Odds and Ends,Puppet March 5, 2018 at 6:26 am

Stuck in the past? Your time may get warped, too

If the recent kerfluffle among autopkg folks (over GitHub shutting off TLS less-than 1.2) is any indication, a lot of people are still on 10.12.6. If I may editorialize for a second, this is probably contributed to by Apple’s less-than-ideal planning, execution, and communication around the High Sierra release.

What makes me come out of an unintentional blogging sabbatical to talk about 10.12? Well, a pretty widespread issue we saw is time went out of sync all of a sudden recently, across a bunch of networks and even with a known-good image. NTP as a protocol is supposed to be lossy and expensive, so it should be resilient to failure to the point that you may not notice it skewing for quite some time, and querying it even shows a ‘resolution’ or tolerance that is measured across the various command line tools in 5+ digits/decimal places. Some implementations can’t even correct themselves if you’re off by greater than 15 minutes (or 1000 seconds). Apple has had its ups and downs, from the only other time a silent patch was pushed (previous to 10.13.2’s passwordless-root bug) to treating it like DNS resolution and rewriting its mechanisms every couple of releases. (Remember lookupd? AFP548 alumni have blogged about DNS confusion for quite some time.) I was particularly flummoxed when this issue cropped up again because it had previously occurred for all of the signage iPads in one of our offices. You could directly reproduce the issue by trying ntpq -p time.euro.apple.com and get time-ios.g.aaplimg.com: timed out, nothing received. Nothing was being explicitly blocked or… delayed at the firewall, but in that instance Apple’s NTP servers were not able to send a response back to the device due to an issue with how the wireless LAN controller was configured.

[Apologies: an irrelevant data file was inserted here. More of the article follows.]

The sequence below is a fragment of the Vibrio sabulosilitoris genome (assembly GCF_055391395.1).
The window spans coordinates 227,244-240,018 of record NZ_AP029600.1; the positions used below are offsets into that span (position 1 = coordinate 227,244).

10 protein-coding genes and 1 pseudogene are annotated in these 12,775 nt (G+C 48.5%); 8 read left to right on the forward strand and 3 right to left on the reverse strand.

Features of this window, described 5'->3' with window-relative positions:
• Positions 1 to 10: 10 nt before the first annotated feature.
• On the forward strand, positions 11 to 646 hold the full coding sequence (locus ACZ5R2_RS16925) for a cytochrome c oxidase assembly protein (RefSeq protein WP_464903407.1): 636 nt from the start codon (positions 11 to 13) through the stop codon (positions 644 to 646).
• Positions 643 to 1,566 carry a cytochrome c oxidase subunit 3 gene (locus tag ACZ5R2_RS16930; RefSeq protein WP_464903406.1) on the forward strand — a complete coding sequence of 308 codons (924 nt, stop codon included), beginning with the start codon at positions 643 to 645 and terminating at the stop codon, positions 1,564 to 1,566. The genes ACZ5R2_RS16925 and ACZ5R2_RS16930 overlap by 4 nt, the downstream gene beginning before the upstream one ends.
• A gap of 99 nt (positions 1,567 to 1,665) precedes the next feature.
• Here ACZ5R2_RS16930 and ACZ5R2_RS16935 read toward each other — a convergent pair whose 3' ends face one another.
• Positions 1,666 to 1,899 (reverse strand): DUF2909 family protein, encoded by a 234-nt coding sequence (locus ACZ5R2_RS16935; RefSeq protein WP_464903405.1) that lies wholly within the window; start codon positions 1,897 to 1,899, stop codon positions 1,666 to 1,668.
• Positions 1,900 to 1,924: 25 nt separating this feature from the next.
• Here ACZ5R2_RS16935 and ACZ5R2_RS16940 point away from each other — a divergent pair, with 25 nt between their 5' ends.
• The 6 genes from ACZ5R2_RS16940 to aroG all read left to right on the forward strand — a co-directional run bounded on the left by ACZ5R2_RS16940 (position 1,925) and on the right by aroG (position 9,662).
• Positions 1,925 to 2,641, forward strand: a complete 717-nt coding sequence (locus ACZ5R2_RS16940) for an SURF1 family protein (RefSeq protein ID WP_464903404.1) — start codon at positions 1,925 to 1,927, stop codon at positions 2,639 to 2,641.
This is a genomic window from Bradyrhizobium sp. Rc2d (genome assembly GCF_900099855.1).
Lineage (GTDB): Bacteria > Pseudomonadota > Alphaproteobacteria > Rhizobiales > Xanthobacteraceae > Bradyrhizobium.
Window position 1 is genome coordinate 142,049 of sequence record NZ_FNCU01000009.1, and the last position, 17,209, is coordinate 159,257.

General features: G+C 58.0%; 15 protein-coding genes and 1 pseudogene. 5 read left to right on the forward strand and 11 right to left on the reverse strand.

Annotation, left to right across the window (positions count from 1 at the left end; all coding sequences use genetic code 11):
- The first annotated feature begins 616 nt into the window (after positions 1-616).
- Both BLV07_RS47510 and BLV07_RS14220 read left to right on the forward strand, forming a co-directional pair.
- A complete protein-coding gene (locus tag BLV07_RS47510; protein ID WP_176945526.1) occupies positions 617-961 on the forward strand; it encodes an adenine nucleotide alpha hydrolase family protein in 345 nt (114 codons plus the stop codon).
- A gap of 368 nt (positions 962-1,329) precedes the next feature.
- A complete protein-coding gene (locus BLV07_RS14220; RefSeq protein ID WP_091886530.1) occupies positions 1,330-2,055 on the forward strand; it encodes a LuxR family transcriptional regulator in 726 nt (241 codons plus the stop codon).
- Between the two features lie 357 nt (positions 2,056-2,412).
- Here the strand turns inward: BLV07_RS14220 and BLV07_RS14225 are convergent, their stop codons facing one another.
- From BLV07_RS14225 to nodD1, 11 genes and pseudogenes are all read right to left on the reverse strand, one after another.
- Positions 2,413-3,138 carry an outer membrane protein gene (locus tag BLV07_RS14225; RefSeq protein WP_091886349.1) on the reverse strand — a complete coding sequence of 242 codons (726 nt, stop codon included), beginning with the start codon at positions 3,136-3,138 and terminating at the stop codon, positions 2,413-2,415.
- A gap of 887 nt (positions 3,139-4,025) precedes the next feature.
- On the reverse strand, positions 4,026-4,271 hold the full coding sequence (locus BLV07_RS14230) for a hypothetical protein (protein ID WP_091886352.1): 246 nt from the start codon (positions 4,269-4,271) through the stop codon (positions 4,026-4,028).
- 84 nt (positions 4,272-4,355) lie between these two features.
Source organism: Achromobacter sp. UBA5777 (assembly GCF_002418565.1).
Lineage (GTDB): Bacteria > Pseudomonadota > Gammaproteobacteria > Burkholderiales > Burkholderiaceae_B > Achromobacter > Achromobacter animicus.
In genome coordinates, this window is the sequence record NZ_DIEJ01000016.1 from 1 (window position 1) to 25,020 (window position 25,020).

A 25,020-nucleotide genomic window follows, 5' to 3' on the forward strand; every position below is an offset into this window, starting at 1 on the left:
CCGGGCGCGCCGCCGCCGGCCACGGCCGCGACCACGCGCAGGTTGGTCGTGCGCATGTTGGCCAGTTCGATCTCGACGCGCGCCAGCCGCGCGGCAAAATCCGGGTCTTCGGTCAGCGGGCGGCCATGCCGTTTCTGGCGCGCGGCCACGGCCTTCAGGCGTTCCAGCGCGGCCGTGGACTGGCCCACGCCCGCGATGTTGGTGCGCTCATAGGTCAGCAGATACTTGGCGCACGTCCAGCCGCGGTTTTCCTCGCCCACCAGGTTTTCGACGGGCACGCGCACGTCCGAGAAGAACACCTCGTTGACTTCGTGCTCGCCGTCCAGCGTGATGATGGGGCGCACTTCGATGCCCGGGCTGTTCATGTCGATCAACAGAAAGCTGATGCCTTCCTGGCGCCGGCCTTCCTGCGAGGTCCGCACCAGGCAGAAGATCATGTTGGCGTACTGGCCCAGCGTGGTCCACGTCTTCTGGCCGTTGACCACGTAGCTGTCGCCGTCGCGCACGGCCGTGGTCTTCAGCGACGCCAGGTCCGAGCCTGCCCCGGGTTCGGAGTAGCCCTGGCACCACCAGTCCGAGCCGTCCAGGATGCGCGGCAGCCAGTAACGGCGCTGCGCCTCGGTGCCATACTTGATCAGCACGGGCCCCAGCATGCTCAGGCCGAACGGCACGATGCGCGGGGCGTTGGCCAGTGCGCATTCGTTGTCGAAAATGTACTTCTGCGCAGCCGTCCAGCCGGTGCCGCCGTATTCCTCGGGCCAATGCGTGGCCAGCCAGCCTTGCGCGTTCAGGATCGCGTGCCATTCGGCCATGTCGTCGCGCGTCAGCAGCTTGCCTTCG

In this case, however, we were seeing ntpq: read: Connection refused, as if the process wasn’t running. But a trip to launchctl as sudo would disagree, telling you that the job was loaded/running, so… what gives? There are a few stackoverflows that will tell you about the mindblowingly deep new-math Apple’s been using to just win so hard, dunking on us with the swiftness by never meeting a good-enough that it couldn’t rewrite, but none of it seemed applicable anymore – ain’t no pacemaker in /usr/libexec on my systems, and knowing that timed is a completely new animal as of 10.13 anyway means I wasn’t too hot on the idea of learning older stuff now.

Luckily Mr. Oakley wrote this post, which pointed me to the /usr/libexec/ntpd-wrapper… shell script (:jackie:) which Sierra still relies on. Inspect that loaded launchd job at /System/Library/LaunchDaemons/org.ntp.ntpd.plist and you’ll notice it has a KeepAlive/PathState key with a value that it only runs as long as… /private/etc/ntp.conf is true, meaning the file exists. The contents would be something like server time.euro.apple.com., but for whatever reason over the past few weeks that file went missing entirely across hundreds of computers under our care. Putting it back in place immediately synced the clock. To the fixing machine! We use a lot of ugly Ruby in an elegant way via facter to do site detection, and even already had a ‘location’ fact for use with Simian that told us overall region (although Apple only shows 3 NTP server choices, and we consider India separate). Just detect if the file is missing, and if so, echo the appropriate server into that path, and Bob’s Your Uncle, Muriel’s Your Aunt. But then we hit another stumbling block – SIP!

You can’t echo text to /private/etc. You can mv files to /private/etc. Because, y’know, reasons. Hope this helps whoever out there is still clinging to 10.12 become less crazy. (But really, we just have an appliance-type use case that we haven’t migrated to 10.13 yet, everyone accepts the fact we’re on borrowed time and should upgrade ASAP. Cheers!)


1 Comment

  • Hi, Allister,

    I just made the jump to light speed, going from 10.6 to 10.13, when I heard the news that Server is dead. So, @*%)@.

    Any thoughts on a migration to similarly-managed (i.e., GUI) macOS-based services or plans to produce some guidelines? I mean, anything would be better than Apple’s “Hey, here are some other things which, you know, might work…”


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